> object? When we use these as lambdas, context can give us a hint; when
> crystalizing them as a descriptor object we will have no context. So,
> there seems to me to be good reason to push back against this request,
> but it is a choice we should make deliberately.
> Annotation parameters
> Last, if we had such a FieldRef descriptor, we might like to be able
> to use them as annotation parameters, making it possible to be more
> formal about annotations like
> class Stream {
>  private Lock lock;
>  @GuardedBy(Stream::lock) // next() only called while holding lock
>  public int next() {...}
> }
> Probably this would mean having FieldReference implement Constable, so
> that Holder::field could be put in the constant pool, along with other
> annotation parameters. This also suggests that a FieldReference object
> should not directly store the bound receiver, since that could not be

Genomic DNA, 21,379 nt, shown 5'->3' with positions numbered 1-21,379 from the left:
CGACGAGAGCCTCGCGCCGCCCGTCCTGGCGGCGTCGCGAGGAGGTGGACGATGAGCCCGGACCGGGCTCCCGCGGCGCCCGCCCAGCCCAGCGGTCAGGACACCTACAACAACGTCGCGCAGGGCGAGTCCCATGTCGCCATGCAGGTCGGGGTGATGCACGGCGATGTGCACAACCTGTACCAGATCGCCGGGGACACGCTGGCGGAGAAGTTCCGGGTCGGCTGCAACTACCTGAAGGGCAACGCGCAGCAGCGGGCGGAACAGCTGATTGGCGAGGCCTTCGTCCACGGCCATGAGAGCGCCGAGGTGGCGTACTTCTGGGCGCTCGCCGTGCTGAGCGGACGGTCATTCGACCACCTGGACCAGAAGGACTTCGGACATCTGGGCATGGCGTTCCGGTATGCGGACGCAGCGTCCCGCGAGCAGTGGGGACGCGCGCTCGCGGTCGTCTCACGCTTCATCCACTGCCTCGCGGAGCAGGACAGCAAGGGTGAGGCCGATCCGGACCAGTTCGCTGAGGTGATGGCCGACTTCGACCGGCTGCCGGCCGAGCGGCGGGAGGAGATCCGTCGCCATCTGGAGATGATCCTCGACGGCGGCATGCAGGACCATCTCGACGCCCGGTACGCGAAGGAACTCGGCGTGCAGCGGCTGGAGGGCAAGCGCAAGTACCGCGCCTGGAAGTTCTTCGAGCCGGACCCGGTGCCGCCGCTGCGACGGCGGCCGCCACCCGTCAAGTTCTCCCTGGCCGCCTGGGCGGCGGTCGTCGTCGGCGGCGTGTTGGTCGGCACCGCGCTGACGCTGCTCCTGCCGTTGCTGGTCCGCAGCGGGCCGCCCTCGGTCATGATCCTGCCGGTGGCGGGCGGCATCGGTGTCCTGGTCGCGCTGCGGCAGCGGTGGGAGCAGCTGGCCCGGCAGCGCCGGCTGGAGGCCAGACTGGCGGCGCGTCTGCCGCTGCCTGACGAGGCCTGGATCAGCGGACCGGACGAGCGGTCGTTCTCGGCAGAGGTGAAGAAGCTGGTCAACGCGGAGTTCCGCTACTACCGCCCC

> put in the constant pool; instead we would want a FieldReference to
> always be unbound, and then some sort of decorator or wrapper that
> holds a FieldReference tied to a captured receiver.

We still can not use method ref (the unbound one) in annotation.

> Open Questions
> The first set of questions is: are these all reasonable, useful
> features? Am I missing any pitfalls that they imply?
> One looming design question is unfortunately syntax: is Foo::x really
> the best syntax? It's very natural, but it will be ambiguous if Foo
> also has a method named x. To preserve backwards compatibility with
> code written before the introduction of field references, we would
> obviously need to resolve this ambiguity in favor of any applicable
> method reference over any applicable field reference. It would surely
> be too extreme to say that it's impossible to get a field reference
> when a method with the same name exists. So if you really want the